Back in July, I wrote a little piece about a remote island just offshore from Cuba’s Holguin province. But the terms “offshore” and “island,” are a bit misleading as Cayo Saetia is really only a stone’s throw from mainland Cuba. The channel between them was cut to create a game reserve, thereby keeping the antelopes, zebra, dromedaries, ostriches, horses and cattle contained. There is also a large herd of water buffalo. I’m not sure how they keep those beasts from wandering, but it seems to work.
Originally created for government officials and visiting dignitaries to hunt in the 1970s, Cayo Saetia changed gears in the early ‘90s from hunting with guns to hunting with Canons (cameras, that is). This truly odd place is about 75 miles southeast of Holguin, the capital city of the province, and is well worth the sizable hassle of getting there. Visitors cross the small bridge and check in with a security guard before making the short, heavily wooded drive that reveals a fenced-in compound with a reception area, restaurant and bar and a dozen or so, quite nice bungalows. While I’d never suggest just showing up unannounced, the Internet hype of “you’d better make a reservation well in advance,” did not prove true. During my last visit, our group of four had the place to ourselves and it was an epic experience.
One thing they don’t exaggerate is the remote nature of the island. The closest town is Mayari, about 12 miles down a road that resembles the moon, so making a beer run is, more or less, out of the question. Thankfully, and, as usual, the staff is always amazingly friendly and stocks plenty of refreshments and surprisingly good food, and though the animals are now protected, antelope is available for dinner. It sounded weird at first, but the old adage “when in Rome” kicked in, and I must say, it’s pretty good.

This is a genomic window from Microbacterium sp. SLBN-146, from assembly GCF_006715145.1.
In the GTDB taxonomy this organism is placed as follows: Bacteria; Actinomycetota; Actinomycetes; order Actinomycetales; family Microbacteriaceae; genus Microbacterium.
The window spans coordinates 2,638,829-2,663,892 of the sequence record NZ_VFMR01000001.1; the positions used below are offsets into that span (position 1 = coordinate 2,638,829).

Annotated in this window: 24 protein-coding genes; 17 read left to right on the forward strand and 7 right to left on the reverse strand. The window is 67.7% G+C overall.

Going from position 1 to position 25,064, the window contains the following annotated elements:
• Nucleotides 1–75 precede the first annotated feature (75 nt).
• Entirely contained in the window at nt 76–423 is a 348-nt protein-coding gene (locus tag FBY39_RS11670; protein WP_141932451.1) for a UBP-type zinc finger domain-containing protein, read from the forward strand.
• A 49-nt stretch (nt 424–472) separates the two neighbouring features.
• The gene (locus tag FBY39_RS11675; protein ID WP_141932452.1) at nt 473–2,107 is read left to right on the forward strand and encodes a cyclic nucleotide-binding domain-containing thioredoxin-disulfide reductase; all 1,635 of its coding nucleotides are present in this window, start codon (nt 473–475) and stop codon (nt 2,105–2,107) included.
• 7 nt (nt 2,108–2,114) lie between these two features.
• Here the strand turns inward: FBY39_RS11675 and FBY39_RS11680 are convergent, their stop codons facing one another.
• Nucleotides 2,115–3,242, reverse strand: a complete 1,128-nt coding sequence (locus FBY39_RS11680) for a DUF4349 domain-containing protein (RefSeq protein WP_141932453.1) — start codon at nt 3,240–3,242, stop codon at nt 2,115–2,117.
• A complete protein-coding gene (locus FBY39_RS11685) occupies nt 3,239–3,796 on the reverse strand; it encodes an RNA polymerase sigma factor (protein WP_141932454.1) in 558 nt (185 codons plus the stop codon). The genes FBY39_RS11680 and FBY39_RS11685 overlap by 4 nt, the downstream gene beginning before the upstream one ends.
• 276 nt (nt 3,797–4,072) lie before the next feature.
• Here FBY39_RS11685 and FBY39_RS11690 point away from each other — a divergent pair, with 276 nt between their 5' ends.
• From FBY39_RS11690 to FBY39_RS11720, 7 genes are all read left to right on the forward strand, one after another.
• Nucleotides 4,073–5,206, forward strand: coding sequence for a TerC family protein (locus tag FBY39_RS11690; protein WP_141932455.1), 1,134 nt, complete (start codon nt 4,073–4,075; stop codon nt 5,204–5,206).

While on Cayo Saetia, you can’t just wander around the forests and prairies, but for a very nominal fee, a guide will load you up in an ancient Russian jeep and take you on the closest thing you’ll ever find in the Caribbean to an African safari tour. There’s usually an ostrich or two hanging around the jeeps and within minutes, you’ll see huge, black water buffalo lounging around a watering hole, an occasional deer and a herd of “wild” antelope racing across a field of long, yellow grass. It’s surreal, to say the least. After an hour or so of shooting (again, cameras), they’ll take you to a rustic, waterfront restaurant overlooking a beach that resembles a “Jurassic Park” movie set, but I’ll save that image for another time.